- Over 70% of visitors are over 40 years of age (average visitor is 49 years old).
- About 50% of visitors have a college diploma.
- The proportion of Vegas visitors from Western US states is about 55%.
- The proportion of Vegas visitors from international destinations is about 16% (but steadily increasing).
- Over 92% of Vegas visitors are “very satisfied” with their trips to town.
- The average visitor comes to Las Vegas 1.7 times annually.
Gambling activity :
- The proportion of visitors who gamble at all on trips is nearly 80% (whether they admit it or not).
- The average gambling budget per trip per person is approximately $500.
- The average gambler loses about $240 to the casinos during an average trip.
- The annual Clark County gaming revenue averages about $9 billion.
- There are more than 1750 licensed gaming entities in the area.
- There are over 200,000 slot machines in the area ( 1 slot machine for each 10 residents).
- The average visitor spends just short of 4 hours per day gambling.
- The largest slot machine jackpot ever won in Las Vegas was just under $40 million (at Excalibur in 2003).
- On any random night, there is an estimated $30-$60 million in the larger casino vaults ; on holiday weekends, those estimates double.
- The 23 largest Las Vegas Strip casino – hotels generate average daily gaming revenues of more than $610,000 per casino.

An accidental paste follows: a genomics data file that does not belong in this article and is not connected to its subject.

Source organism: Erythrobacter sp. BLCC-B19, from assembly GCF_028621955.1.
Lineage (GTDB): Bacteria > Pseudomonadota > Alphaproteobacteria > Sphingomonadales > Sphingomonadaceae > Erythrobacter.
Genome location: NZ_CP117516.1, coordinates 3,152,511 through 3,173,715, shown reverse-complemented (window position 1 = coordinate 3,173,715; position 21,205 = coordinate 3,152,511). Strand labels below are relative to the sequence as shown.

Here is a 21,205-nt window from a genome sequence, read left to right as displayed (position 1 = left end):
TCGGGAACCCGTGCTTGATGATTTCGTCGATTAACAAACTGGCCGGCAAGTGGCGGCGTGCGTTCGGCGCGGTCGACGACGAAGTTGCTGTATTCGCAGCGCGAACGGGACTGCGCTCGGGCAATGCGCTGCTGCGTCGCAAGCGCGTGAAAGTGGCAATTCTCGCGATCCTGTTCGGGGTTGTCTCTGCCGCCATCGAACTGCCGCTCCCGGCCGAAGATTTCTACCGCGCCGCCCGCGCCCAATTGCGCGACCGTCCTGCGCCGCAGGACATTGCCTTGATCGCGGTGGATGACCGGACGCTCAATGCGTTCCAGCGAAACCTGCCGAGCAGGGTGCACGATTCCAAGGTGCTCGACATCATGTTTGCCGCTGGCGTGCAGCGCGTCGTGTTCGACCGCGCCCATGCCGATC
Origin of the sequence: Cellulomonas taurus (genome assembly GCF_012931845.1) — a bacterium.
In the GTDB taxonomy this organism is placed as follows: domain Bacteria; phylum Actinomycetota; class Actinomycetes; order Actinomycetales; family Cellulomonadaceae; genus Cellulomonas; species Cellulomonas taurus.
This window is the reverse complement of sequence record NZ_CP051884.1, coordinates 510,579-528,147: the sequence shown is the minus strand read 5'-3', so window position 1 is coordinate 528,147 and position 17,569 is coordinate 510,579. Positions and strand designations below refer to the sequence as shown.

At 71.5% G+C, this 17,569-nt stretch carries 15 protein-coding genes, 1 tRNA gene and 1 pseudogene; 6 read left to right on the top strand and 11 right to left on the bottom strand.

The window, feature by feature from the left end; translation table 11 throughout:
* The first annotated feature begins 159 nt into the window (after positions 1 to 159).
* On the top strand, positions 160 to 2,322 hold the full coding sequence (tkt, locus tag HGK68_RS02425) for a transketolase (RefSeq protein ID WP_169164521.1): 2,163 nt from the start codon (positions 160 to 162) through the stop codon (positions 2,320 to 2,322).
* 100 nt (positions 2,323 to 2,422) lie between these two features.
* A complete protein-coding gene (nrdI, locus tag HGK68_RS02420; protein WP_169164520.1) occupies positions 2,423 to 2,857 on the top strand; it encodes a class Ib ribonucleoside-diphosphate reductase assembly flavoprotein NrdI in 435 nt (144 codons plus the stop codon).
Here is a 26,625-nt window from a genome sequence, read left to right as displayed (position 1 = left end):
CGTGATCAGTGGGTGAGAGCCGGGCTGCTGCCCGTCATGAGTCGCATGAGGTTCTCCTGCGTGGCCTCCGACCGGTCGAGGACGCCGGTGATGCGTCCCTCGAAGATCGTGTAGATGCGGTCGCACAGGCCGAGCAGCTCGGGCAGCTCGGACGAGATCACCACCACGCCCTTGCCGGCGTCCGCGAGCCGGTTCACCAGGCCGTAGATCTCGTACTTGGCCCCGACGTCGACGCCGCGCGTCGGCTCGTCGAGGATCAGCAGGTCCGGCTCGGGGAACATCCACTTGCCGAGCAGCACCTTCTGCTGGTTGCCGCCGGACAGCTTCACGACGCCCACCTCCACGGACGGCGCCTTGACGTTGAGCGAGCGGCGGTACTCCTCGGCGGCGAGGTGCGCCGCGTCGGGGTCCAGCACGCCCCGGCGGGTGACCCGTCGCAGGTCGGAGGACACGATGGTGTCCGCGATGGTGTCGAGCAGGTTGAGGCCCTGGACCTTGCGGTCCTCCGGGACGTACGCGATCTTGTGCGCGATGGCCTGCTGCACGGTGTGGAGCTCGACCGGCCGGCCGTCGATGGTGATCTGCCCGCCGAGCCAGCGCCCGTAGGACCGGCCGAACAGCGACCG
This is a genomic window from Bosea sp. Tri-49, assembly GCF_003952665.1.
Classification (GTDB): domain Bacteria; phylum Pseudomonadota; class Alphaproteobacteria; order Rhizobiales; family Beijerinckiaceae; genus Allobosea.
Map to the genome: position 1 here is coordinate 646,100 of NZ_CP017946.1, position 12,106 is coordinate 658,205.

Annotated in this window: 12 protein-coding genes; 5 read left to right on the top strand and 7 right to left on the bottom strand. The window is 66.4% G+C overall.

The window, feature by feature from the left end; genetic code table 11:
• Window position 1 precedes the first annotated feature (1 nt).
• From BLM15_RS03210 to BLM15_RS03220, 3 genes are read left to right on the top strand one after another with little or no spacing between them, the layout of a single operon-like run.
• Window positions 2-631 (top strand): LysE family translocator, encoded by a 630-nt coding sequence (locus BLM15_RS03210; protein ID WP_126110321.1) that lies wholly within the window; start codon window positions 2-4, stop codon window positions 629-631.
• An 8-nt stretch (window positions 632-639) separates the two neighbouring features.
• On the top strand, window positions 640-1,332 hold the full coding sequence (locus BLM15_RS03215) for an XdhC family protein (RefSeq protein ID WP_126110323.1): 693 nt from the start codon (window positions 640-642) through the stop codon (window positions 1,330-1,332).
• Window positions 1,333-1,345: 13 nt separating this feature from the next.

- No blood test or waiting period is required for marriage licenses (with valid ID / proof of age).
- Las Vegas is the top wedding destination city in the US.
- More than 122,000 annual and 330 daily weddings are performed in Vegas.
- There are more than 50 wedding chapels in town ( including casino chapels).
- Marriage licenses cost $60 ; the average cost of filing for divorce is $450.
- Ten famous Las Vegas weddings (actually 17 with Rooney’s altar trips) : Mickey Rooney was married 8 times in Vegas ; Paul Newman and Joanne Woodward; Betty White and Allen Ludden ; Frank Sinatra and Mia Farrow ; Elvis Presley and Priscilla Beaulieu ; Demi Moore and Bruce Willis ; Michael Jordan and Juanita Vanoy ; Ted Turner and Jane Fonda ; Angelina Jolie and Billy Bob Thornton ; Britney Spears and Jason Alexander (which was annulled within two days).
Rough stats / facts :
- There are over 150,000 hotel rooms in Vegas.
- Las Vegas has 15 of the world’s top 20 largest hotels (based on number of guest rooms).
- MGM Grand launders over 15,000 pillowcases daily.
- MGM Grand has over 18,000 doors.
- Bally’s requires over 1 million rolls of toilet paper annually.
- The Lucky The Clown marquee sign at Circus Circus has 1232 fluorescent bulbs, 14,498 incandescent bulbs, and 3/4 mile of neon tubing; no wonder there are plans to replace it.
- There are over 15,000 miles of neon tubing located on the Strip and downtown’s Fremont Street casino areas.
- The electric bill cost to operate the Luxor pyramid beam is about $60 per hour.